If AI can create autonomous robots with human-like characteristics, what is the ideal personality mix for each mission? Again, we are using the anthropomorphic term “personality” for the details of the robot’s behavior patterns. One could call it a robot’s “programming” if that did not suggest the existence of an intentional programmer. The robot’s “personalities” have evolved from the robot’s participation in a very large number of simulations. It is unlikely that any human will fully understand a given personality or be able to fully predict all aspects of a robot’s behavior.
In a simple case, there may be one optimum personality for all the robots of one type. In more complicated situations, where robots will interact with each other, having robots that respond differently to the same stimuli could make a unit more robust. These are things that military planners can hope to learn through testing and training. Of course, attributes of personality that may have evolved for one set of situations may be less than optimal, or positively dangerous, in another. We talk a lot about “artificial intelligence.” We don’t discuss “artificial mental illness.” But there is no reason to rule it out.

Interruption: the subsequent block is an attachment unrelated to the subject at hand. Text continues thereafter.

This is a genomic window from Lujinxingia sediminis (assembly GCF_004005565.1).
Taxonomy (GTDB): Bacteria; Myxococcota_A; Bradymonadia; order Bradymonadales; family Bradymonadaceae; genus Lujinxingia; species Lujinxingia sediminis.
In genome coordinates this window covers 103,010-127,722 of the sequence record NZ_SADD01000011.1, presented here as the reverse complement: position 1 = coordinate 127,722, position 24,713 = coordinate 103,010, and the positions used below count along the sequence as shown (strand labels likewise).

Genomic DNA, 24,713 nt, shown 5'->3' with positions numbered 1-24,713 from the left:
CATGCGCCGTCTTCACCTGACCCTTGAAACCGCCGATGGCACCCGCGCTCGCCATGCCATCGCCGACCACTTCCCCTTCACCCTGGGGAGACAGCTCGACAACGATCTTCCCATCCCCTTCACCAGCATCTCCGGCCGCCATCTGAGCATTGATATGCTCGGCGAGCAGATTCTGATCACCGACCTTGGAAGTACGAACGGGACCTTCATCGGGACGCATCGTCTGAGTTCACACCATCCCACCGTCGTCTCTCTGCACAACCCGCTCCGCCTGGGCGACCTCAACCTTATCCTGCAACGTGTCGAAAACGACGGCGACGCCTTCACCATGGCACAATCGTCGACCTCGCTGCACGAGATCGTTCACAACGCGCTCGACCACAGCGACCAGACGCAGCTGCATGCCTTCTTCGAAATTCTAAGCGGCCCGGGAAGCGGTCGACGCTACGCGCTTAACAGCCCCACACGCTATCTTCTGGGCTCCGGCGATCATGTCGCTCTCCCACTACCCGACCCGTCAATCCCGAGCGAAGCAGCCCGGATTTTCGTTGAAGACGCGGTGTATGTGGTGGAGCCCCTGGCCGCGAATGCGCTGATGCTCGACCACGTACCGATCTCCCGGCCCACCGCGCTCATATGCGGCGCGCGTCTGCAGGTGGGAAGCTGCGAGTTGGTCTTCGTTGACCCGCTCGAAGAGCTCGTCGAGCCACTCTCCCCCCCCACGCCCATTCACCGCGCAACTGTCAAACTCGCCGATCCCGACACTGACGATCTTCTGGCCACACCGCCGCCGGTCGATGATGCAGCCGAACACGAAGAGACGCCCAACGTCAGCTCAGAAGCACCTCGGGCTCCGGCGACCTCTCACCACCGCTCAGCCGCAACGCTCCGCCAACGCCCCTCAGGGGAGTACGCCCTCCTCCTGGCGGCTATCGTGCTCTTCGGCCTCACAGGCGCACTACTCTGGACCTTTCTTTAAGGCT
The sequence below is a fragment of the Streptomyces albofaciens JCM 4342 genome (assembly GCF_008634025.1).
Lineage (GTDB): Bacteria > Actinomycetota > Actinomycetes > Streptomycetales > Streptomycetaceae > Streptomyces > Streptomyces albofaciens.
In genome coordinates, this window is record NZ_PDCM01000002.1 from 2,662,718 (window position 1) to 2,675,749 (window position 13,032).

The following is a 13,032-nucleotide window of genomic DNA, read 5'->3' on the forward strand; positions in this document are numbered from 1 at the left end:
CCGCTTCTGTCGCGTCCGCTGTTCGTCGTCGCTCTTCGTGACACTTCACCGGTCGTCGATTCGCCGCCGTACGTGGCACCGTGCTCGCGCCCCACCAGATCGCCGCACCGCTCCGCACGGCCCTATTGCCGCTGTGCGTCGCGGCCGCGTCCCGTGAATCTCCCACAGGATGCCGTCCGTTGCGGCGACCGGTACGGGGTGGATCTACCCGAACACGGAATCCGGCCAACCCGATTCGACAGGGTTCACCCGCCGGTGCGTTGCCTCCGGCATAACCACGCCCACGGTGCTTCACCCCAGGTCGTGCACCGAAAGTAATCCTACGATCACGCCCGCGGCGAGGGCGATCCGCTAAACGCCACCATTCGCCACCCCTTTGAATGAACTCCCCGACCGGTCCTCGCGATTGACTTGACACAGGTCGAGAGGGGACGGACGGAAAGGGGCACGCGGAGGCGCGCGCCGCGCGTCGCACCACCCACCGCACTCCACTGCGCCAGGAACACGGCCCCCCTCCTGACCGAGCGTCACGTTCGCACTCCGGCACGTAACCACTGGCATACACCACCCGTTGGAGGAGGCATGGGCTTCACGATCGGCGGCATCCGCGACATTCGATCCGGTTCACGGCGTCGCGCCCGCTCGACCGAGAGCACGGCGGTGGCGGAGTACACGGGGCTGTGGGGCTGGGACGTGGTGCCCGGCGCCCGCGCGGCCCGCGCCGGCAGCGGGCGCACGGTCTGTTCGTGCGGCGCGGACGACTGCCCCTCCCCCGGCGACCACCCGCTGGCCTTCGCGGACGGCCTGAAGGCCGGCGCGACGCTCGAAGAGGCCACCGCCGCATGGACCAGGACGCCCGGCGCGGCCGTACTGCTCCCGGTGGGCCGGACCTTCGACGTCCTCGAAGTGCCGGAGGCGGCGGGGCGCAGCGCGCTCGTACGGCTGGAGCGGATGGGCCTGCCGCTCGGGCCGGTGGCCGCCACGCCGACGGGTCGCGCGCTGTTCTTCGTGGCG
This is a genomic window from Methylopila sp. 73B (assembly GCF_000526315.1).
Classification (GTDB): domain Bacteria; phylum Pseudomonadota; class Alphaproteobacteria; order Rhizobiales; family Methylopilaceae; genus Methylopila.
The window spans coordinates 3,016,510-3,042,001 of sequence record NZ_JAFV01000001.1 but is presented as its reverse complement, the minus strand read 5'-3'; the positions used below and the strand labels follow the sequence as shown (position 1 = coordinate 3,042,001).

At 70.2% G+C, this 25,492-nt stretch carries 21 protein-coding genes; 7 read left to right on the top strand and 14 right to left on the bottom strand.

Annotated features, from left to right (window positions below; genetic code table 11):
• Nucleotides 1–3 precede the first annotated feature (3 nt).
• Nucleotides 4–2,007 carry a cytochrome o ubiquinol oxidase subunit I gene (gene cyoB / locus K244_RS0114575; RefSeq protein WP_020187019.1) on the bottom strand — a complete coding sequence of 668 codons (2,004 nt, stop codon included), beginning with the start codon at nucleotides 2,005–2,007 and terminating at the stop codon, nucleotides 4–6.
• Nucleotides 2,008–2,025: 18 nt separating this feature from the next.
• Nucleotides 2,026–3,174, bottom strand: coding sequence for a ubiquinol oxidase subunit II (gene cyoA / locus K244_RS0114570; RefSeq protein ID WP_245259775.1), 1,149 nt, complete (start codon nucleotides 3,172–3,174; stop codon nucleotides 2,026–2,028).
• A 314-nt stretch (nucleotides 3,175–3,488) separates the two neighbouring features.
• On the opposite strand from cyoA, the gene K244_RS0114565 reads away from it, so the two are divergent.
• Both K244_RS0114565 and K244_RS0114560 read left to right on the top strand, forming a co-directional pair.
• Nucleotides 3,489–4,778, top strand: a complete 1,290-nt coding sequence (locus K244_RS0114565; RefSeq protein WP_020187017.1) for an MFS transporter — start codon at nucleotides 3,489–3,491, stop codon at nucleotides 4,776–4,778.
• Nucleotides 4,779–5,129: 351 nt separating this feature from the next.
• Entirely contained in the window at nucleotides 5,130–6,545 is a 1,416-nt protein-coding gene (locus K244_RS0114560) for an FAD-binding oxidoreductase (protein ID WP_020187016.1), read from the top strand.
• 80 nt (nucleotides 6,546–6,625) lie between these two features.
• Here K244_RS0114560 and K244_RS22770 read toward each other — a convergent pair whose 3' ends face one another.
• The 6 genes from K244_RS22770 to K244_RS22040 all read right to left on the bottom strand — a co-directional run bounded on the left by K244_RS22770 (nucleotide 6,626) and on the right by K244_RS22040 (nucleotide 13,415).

Of course, humans will need to be trained to interact with the machines. Machine learning systems already often exhibit sophisticated behaviors that are difficult to describe. It’s unclear how future AI-enabled robots will behave in combat. Humans, and other robots, will need experience to know what to expect — and to deal with any unexpected behaviors that may emerge. Planners need experience to know which plans might work.
But the human-robot relationship might turn out to be something completely different. For all of human history, generals have had to learn their soldiers’ capabilities. They knew best exactly what their troops could do. They could judge the psychological state of their subordinates. They might even know when they were being lied to. But today’s commanders do not know, yet, what their AI might prove capable of. In a sense, it is the AI troops that will have to train their commanders.